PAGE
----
Just in time for the 50th anniversary of the Kennedy assassination comes this startling book, which deepens the case for conspiracy while turning some existing conspiracy theories on their heads.
In 1964, the Warren Commission promulgated the lone-gunman theory of the assassination, which held that Lee Harvey Oswald had acted alone in killing the president. Former New York Times reporter Shenon, who had previously investigated the investigators in The Commission: The Uncensored History of the 9/11 Investigation (2008), writes that he was approached by a lawyer who had worked, as a young man, for the Warren Commission and who said that other once-young men had stories to tell before they passed on. Their stories are several; blended with the author’s own five-year campaign of reporting and research, they do not speak well for the nation’s intelligence services. (Whether things have gotten better or worse since then will be a matter of debate.) The aristocratic CIA competed with the blue-collar FBI for control of evidence and narrative; each agency had eyes on Oswald, but neither acted properly to contain him, even as Oswald, unlike other American soldiers who defected to the Soviet Union, was placed under special surveillance. Had either acted on available intelligence and arrested Oswald while he was in Mexico City in September 1963, the assassination might have been averted. As it was, writes Shenon, in Mexico, Oswald came under the sway of a woman who may have put him to work as an agent of Fidel Castro’s government: “There is no absolute proof…that Silvia Duran was anyone’s spy,” he writes, “although there was clearly plenty of suspicion about it in 1963 and 1964.” There seems to be plenty of evidence to suggest, though, that the intelligence agencies destroyed valuable documentation after the killing in a rush to cover up incompetence.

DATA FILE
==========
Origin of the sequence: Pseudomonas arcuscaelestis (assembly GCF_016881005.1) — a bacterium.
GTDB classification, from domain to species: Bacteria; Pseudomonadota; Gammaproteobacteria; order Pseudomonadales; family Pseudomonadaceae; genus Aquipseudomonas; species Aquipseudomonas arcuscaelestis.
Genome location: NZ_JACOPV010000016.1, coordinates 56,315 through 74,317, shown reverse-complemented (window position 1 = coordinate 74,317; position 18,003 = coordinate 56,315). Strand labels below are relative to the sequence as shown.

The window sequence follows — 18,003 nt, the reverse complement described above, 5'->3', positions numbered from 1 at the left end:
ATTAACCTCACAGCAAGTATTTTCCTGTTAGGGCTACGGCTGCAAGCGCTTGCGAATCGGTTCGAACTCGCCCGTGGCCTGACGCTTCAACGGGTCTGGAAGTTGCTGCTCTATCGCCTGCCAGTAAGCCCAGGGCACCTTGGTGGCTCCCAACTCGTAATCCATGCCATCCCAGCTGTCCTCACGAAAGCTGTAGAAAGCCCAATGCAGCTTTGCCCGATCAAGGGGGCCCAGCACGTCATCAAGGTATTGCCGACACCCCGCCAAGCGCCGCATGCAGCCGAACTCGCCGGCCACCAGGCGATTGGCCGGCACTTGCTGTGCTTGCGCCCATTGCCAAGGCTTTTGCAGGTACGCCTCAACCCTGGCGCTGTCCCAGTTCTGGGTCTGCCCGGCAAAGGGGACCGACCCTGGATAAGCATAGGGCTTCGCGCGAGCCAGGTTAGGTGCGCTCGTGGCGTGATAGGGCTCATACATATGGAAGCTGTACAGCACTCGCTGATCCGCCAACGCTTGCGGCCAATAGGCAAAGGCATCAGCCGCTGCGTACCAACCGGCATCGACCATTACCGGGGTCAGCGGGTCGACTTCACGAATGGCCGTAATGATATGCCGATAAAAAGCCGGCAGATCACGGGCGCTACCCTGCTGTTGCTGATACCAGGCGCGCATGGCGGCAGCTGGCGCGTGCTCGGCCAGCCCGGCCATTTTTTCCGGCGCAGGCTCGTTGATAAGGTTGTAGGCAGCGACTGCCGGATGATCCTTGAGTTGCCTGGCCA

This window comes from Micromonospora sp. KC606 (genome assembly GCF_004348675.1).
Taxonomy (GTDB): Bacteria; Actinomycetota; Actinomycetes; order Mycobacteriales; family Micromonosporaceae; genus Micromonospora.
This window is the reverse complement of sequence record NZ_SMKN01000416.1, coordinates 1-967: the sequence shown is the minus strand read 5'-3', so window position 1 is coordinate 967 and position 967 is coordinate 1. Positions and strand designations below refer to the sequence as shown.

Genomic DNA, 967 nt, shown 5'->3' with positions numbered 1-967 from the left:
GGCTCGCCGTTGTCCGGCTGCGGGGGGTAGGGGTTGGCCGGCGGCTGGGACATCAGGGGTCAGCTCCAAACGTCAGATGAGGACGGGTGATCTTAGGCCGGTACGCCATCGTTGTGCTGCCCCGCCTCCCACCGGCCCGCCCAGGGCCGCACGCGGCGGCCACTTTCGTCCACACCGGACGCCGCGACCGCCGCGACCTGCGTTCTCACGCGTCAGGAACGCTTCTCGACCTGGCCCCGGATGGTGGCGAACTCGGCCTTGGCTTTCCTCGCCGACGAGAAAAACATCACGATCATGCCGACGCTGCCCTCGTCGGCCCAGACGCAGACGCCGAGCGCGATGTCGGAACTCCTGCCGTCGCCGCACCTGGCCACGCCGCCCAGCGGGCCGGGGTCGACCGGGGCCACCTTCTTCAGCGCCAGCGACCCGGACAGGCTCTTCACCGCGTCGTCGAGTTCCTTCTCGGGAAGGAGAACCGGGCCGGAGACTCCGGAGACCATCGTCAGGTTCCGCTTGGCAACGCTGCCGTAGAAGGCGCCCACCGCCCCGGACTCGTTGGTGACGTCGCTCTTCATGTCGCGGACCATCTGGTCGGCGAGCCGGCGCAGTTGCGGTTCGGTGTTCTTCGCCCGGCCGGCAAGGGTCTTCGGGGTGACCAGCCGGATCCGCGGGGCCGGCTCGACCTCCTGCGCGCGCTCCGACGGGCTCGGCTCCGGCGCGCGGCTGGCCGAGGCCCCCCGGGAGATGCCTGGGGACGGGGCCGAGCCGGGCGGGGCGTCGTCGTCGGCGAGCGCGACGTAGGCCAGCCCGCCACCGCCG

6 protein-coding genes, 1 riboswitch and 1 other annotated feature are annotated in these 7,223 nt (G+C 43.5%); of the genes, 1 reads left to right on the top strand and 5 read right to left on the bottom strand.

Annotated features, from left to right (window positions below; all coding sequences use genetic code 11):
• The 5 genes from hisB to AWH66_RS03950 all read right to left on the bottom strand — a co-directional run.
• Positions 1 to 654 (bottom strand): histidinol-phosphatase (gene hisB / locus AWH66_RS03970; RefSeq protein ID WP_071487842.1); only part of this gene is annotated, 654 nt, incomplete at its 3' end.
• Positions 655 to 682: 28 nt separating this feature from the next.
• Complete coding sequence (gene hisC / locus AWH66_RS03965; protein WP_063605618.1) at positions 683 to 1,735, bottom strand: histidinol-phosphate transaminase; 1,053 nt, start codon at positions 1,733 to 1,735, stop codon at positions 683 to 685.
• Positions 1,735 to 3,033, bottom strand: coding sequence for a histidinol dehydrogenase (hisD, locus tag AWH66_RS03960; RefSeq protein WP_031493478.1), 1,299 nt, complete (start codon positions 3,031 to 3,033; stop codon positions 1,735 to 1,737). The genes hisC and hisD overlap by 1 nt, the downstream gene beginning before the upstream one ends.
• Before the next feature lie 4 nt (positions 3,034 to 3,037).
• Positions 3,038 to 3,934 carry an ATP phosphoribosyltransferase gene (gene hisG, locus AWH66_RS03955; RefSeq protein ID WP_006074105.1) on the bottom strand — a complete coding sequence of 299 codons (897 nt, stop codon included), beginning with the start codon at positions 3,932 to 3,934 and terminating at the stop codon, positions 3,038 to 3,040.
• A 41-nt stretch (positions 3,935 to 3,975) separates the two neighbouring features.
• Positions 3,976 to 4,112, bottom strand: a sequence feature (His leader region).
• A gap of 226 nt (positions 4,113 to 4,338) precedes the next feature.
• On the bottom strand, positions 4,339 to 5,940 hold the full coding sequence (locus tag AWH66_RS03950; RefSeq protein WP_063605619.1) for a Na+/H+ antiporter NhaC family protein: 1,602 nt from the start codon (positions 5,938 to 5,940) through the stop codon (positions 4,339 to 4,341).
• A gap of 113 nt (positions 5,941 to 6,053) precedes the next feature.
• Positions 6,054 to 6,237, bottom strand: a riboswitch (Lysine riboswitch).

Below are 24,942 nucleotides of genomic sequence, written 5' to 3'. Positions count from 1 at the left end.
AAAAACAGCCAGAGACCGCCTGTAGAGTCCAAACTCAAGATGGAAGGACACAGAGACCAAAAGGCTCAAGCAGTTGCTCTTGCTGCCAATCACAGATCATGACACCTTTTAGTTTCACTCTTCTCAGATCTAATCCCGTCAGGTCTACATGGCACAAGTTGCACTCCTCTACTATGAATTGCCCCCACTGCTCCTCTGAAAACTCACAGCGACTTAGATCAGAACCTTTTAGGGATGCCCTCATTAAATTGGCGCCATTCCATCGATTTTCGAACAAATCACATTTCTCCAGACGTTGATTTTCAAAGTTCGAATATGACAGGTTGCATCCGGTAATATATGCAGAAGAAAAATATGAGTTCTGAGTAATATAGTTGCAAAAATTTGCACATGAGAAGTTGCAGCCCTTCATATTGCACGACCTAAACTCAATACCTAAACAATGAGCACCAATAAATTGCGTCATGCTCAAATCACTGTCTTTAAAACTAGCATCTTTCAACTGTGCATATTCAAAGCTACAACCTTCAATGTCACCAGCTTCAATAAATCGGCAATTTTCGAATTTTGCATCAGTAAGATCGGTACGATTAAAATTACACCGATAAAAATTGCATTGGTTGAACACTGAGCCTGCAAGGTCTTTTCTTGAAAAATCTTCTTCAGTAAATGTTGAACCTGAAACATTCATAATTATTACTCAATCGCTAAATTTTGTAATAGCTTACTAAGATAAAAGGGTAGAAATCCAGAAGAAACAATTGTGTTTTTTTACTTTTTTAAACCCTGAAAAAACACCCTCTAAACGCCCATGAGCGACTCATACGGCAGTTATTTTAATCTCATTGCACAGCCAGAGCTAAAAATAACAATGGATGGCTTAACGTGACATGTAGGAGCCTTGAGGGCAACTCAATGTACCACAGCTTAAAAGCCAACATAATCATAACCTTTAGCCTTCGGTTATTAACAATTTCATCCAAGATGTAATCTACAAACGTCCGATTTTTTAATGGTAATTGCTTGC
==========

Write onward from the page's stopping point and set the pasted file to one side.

The reader emerges from this complex narrative feeling that the case is not quite settled, but Shenon has helped us get further than we’ve been before.